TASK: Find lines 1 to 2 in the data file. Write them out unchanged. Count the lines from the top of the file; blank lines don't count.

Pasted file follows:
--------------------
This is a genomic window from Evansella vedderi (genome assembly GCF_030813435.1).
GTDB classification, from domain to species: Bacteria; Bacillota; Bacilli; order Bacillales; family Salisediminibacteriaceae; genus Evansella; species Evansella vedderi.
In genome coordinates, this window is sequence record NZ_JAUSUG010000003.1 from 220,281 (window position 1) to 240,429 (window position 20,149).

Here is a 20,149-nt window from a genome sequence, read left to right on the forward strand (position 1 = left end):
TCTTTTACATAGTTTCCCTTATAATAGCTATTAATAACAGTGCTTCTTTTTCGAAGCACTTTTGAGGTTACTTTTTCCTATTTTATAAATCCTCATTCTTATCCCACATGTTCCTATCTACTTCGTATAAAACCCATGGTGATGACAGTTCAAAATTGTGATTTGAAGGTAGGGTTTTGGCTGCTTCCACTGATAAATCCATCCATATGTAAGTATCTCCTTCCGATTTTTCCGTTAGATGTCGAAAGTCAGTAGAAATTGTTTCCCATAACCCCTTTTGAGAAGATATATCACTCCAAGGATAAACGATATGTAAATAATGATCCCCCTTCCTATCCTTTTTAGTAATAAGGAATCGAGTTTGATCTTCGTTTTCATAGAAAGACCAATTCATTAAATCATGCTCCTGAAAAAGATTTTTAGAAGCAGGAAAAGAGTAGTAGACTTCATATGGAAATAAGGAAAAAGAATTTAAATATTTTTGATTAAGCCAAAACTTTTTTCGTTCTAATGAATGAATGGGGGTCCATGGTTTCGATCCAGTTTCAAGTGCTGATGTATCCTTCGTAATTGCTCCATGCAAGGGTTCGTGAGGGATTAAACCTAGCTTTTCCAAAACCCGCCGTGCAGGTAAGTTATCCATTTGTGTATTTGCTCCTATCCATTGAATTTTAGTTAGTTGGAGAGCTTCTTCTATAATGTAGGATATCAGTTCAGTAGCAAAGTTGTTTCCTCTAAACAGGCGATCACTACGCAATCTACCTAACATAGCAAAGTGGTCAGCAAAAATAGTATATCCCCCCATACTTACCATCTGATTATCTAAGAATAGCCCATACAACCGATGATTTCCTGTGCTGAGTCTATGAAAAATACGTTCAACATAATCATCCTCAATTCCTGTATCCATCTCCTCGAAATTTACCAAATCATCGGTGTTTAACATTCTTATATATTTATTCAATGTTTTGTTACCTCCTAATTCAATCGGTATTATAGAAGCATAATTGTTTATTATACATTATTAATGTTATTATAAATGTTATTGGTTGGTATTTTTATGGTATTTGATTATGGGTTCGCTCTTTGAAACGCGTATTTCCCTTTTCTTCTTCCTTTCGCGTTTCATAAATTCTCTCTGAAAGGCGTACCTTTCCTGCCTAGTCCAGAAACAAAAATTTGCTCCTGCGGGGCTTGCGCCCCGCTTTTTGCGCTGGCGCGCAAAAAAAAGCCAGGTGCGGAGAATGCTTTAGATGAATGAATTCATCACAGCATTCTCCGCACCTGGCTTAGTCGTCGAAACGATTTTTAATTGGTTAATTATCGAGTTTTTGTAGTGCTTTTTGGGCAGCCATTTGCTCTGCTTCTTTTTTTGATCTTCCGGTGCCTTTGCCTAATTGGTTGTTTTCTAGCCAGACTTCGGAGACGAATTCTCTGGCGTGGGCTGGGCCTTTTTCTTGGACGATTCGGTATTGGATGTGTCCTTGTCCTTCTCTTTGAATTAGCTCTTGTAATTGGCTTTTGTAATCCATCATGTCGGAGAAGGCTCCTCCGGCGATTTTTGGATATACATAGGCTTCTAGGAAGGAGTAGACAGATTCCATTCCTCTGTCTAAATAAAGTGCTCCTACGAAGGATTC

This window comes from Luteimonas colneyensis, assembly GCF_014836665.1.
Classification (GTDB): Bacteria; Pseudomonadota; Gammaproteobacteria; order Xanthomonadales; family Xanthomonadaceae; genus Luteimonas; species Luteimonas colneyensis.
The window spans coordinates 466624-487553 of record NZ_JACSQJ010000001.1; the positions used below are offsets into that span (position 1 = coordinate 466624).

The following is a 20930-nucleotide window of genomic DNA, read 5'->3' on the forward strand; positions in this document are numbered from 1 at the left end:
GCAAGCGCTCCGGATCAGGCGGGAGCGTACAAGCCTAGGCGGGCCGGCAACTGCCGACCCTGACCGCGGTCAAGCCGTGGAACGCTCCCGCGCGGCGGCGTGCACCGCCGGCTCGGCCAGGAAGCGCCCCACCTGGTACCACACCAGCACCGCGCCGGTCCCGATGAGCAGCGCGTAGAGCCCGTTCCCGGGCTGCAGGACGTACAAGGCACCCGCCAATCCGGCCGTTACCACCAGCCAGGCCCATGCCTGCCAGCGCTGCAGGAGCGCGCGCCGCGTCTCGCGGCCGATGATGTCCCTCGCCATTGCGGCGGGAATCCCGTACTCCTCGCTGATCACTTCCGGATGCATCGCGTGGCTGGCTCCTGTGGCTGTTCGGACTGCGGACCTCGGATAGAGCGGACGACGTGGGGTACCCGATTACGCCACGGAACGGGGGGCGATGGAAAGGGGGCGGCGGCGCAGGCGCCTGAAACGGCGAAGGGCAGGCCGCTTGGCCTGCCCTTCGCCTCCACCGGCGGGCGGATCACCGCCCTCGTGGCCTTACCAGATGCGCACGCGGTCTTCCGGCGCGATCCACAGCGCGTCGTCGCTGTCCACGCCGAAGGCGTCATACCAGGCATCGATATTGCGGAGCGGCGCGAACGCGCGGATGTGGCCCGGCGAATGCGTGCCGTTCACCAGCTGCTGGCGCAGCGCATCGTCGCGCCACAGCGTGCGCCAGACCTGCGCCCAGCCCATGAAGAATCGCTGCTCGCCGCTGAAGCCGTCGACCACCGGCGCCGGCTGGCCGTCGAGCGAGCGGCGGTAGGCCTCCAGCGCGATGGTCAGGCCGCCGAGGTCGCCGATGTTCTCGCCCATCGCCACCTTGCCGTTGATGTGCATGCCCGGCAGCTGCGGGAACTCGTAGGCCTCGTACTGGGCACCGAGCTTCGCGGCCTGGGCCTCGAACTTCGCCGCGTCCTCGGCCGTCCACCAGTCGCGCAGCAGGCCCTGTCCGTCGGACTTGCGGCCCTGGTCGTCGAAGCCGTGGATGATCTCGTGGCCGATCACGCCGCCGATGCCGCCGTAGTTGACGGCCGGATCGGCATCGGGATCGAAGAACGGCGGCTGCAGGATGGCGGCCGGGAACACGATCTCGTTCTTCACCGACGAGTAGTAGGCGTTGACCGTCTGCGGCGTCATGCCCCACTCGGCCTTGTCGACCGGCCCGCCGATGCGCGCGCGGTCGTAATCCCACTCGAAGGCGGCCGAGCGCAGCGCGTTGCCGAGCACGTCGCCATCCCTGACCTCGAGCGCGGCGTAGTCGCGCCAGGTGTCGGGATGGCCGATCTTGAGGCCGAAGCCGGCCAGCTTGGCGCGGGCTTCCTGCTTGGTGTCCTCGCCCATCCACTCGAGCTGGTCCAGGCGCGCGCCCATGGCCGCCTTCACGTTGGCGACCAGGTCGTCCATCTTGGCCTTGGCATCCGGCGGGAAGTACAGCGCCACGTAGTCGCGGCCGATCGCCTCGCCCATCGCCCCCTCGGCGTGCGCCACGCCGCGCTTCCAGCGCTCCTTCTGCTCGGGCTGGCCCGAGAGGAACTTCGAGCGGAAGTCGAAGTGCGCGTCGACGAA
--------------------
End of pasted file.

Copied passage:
This is a genomic window from Evansella vedderi (genome assembly GCF_030813435.1).
GTDB classification, from domain to species: Bacteria; Bacillota; Bacilli; order Bacillales; family Salisediminibacteriaceae; genus Evansella; species Evansella vedderi.